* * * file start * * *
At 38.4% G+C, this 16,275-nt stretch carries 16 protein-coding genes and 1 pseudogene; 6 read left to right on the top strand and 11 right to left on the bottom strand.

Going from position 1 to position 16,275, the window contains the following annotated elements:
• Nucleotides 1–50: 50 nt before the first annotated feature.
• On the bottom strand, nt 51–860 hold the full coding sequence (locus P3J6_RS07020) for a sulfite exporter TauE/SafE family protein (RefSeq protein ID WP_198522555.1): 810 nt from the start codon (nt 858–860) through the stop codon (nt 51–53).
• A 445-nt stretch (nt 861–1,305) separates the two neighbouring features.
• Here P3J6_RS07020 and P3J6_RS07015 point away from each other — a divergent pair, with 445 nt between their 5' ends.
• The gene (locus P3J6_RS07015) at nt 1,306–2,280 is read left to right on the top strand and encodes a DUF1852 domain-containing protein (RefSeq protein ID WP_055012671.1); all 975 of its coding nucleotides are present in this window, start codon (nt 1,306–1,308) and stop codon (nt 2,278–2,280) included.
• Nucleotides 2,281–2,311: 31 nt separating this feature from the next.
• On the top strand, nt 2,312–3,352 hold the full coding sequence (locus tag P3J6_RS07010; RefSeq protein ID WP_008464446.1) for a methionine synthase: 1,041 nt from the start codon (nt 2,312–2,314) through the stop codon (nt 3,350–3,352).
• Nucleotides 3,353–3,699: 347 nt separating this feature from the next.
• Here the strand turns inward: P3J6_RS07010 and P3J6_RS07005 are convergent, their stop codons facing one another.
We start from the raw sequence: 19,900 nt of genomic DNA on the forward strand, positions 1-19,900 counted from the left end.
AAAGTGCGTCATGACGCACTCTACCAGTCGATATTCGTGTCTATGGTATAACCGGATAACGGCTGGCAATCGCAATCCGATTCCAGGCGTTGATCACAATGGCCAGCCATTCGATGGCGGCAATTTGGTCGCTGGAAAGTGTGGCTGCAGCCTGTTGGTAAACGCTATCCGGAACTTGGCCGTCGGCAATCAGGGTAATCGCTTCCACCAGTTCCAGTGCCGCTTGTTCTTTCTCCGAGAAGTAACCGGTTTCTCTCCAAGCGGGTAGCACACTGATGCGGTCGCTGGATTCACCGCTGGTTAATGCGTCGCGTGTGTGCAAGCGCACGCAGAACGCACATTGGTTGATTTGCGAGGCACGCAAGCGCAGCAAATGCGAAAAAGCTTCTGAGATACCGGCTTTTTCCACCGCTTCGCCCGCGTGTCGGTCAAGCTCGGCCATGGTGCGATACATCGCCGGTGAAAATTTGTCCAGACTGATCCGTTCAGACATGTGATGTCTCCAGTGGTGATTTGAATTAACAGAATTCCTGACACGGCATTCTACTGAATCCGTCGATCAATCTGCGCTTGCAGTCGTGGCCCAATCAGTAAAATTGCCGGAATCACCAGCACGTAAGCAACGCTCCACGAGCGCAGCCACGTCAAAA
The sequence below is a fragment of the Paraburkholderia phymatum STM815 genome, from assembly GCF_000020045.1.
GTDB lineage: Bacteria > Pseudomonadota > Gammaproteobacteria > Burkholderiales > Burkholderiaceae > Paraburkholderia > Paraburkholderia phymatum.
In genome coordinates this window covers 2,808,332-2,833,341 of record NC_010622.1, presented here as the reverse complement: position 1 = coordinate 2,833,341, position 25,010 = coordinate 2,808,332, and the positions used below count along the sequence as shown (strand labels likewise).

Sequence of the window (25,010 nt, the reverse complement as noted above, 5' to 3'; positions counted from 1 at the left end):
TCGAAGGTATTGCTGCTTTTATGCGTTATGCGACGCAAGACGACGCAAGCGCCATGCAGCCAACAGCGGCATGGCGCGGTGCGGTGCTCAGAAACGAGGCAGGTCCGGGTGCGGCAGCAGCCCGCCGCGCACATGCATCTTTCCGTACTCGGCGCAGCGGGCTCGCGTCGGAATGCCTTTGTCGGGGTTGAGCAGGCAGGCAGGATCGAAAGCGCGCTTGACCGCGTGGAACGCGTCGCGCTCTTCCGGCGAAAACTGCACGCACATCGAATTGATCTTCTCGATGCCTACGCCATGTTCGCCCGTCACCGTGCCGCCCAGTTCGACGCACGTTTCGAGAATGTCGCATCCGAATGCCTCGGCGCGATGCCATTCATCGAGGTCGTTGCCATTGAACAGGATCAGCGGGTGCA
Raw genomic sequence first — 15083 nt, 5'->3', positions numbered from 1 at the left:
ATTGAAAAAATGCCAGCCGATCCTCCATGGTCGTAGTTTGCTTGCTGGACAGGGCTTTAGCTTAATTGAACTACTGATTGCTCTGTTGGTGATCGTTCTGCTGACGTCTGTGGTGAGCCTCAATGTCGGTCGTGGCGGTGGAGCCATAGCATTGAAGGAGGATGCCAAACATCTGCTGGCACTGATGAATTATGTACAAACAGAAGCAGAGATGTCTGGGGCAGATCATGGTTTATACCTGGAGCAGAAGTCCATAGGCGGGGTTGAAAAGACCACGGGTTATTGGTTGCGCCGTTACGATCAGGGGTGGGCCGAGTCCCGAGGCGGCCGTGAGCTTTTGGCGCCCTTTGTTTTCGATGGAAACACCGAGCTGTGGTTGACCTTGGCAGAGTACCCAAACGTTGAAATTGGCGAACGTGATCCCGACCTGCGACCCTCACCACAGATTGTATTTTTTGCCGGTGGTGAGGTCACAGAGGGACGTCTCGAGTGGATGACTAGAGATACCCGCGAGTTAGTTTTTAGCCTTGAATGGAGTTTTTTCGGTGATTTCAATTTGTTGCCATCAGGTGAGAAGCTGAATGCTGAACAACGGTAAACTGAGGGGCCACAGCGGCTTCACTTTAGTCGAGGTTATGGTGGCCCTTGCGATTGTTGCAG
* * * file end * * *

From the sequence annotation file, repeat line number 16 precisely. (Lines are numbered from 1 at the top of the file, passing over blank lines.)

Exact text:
In genome coordinates this window covers 2,808,332-2,833,341 of record NC_010622.1, presented here as the reverse complement: position 1 = coordinate 2,833,341, position 25,010 = coordinate 2,808,332, and the positions used below count along the sequence as shown (strand labels likewise).